Professor Johnson is also the Director of Research for her department and is keen to raise the profile of women in engineering (https://www.youtube.com/watch?v=1Q40dD0pzUk)
Department of Engineering
- Sustainable Infrastructure
Department of Geography
- ROBUST: Regeneration Of Brownfield Using Sustainable Technology, EPSRC, £1 million (2008-2014)
- Findlay, Nina C., Peacock, Caroline L., Hudson-Edwards, Karen A. & Johnson, Karen L. (2021). Characteristics and Mechanisms of Pb(II) Sorption onto Fe-rich waste Water Treatment Residue (WTR): A potential sustainable Pb immobilisation technology for soils. Journal of Hazardous Materials 402: 123433.
- Clarke, Catherine E., Stone, Wendy, Hardie, Ailsa G., Quinton, John N., Blake, Lynsay I. & Johnson, Karen L. (2019). Better Together: Water Treatment Residual and Poor-Quality Compost Improves Sandy Soil Fertility. Journal of Environment Quality 48(6): 1781.
- Johnson, K.L., McCann, C.M., Wilkinson, J.L., Jones, M., Tebo, B.M., West, M., Elgy, C., Clarke, C.E., Gowdy, C. & Hudson-Edwards, K.A. (2018). Dissolved Mn(III) in Water Treatment Works: Prevalence and Significance. Water Research 140: 181-190.
- McCann, Clare M., Peacock, Caroline L., Hudson-Edwards, Karen A., Shrimpton, Thomas, Gray, Neil D. & Johnson, Karen L. (2018). In situ arsenic oxidation and sorption by a Fe-Mn binary oxide waste in soil. Journal of Hazardous Materials 342: 724-731.
- Johnson, K.L. (2016). Soil Remediation: Engage Engineers in Soil Management. Nature 532(7597): 37.
- McCann, C.M, Gray, N.D., Tourney, J., Davenport, R.J., Wade, M., Finlay, N.C., Hudson-Edwards, K.A. & Johnson, K.L. (2015). Remediation of a historically Pb contaminated soil using a model natural Mn oxide waste. Chemosphere 138: 211-217.
- Bambra, C., Cairns, J.M., Kasim, A., Smith, J., Robertson, S., Copeland, A. & Johnson, K. (2015). This divided land: An examination of regional inequalities in exposure to brownfield land and the association with morbidity and mortality in England. Health & Place 34: 257-269.
- Johnson, K.L., Purvis, G., Lopez-Capel, E., Peacock, C.L., Gray, N.D., Wagner, T., März,, C., Bowen, L., Ojeda, J., Finlay, N.C., Robertson, S.R., Worrall, F. & Greenwell, C. (2015). Towards a Mechanistic Understanding of Carbon Stabilization in Manganese Oxides. Nature Communications 6: 7628.
- Bambra, C., Robertson, S., Kasim, A., Smith, J., Cairns-Nagi, J.M., Copeland, A., Finlay, N. & Johnson, K. (2014). Healthy land? An examination of the area-level association between brownfield land and morbidity and mortality in England. Environment and Planning A 46(2): 433-454.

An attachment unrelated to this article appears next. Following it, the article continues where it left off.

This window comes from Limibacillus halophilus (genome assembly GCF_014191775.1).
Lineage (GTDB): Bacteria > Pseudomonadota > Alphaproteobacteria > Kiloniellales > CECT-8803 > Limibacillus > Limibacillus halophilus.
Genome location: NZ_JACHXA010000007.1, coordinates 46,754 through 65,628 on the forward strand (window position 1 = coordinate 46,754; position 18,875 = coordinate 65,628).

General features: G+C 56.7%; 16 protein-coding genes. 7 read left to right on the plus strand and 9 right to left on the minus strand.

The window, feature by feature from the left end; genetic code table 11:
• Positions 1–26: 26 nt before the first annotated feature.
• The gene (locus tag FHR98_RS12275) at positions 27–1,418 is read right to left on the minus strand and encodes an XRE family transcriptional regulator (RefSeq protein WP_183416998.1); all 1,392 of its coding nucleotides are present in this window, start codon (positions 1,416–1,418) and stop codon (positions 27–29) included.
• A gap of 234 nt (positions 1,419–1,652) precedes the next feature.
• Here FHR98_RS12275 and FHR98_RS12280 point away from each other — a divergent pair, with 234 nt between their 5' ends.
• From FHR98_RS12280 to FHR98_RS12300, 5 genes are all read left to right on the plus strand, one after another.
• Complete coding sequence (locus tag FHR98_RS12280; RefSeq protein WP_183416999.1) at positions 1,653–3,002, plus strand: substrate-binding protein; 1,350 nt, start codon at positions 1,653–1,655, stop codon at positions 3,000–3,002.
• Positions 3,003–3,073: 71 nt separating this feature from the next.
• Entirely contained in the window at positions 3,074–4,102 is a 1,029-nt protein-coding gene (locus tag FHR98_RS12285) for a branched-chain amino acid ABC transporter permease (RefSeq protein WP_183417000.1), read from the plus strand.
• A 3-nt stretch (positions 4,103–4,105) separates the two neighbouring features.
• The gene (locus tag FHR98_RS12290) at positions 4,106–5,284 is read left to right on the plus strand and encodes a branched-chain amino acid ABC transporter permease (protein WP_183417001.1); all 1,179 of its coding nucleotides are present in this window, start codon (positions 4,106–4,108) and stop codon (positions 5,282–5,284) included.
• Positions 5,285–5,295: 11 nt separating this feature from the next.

- Greathouse, J.A., Johnson, K.L. & Greenwell, H.C. (2014). Interaction of Natural Organic Matter with Layered Minerals: Recent Developments in Computational Methods at the Nanoscale. Minerals 4(2): 519-540.
- Clarke, C.E, Kielar, F. & Johnson, K.L. (2013). The oxidation of acid azo dye AY 36 by a manganese oxide containing mine waste. Journal of Hazardous Materials 246-247: 310.
- Clarke, CE, Tourney, J & Johnson, KL (2012). Oxidation of anthracene using waste Mn oxide minerals: the importance of wetting and drying sequences. Journal of Hazardous Materials 205-206: 126-130.
- Clarke, Catherine E. & Johnson, Karen L. (2010). Oxidative breakdown of acid orange 7 by a manganese oxide containing mine waste: Insight into sorption, kinetics and reaction dynamics. Applied Catalysis B: Environmental 101(1-2): 13-20.
- Clarke CE, Kielar F, Talbot HM & Johnson KL (2010). Oxidative Decolorization of Acid Azo Dyes by a Mn Oxide Containing Waste. Environmental Science and Technology 44(3): 1116-1122
- Bowden, L.B. Jarvis, A.P., Younger, P.L. & Johnson K.L. (2009). Phosphorus removal from waste waters using basic oxygen slag. Environmental Science & Technology 43(7): 2476-2481
- Bamforth, S.M., Manning, D.A.C., Singleton, I., Younger, P.L. & Johnson, K.L. (2006). Manganese removal from mine waters - investigating the occurrence and importance of manganese carbonates. Applied Geochemistry 21(8): 1274-1287.
- Johnson, K.L. & Younger, P.L. (2006). The co-treatment of sewage and mine waters in aerobic wetlands. Engineering Geology 85(1-2): 53-61.
- Johnson, K. L., Baker, A. & Manning, D. A. C. (2005). Passive treatment of mn-rich mine water using fluorescence to observe microbiological activity. Geomicrobiology journal 22(3-4): 141-149.
- Johnson, K. L. & Younger, P. L. (2005). Rapid manganese removal from mine waters using an aerated packed-bed bioreactor. Journal of environmental quality 34(3): 987-993.
- Johnson, K.L. & Younger, P.L. (2003). The importance of aeration in passive treatment schemes for manganese removal. Land Contamination & Reclamation 11(2): 205-212.
- Johnson, K.L. & Younger, P.L. (2002). Hydrogeological and Geochemical Consequences of the Abandonment of Frazer’s Grove Carbonate Hosted Pb/Zn Fluorspar Mine, North Pennines, UK. BGS Special Publication no.198: Mine water and the environment 198: 347-365.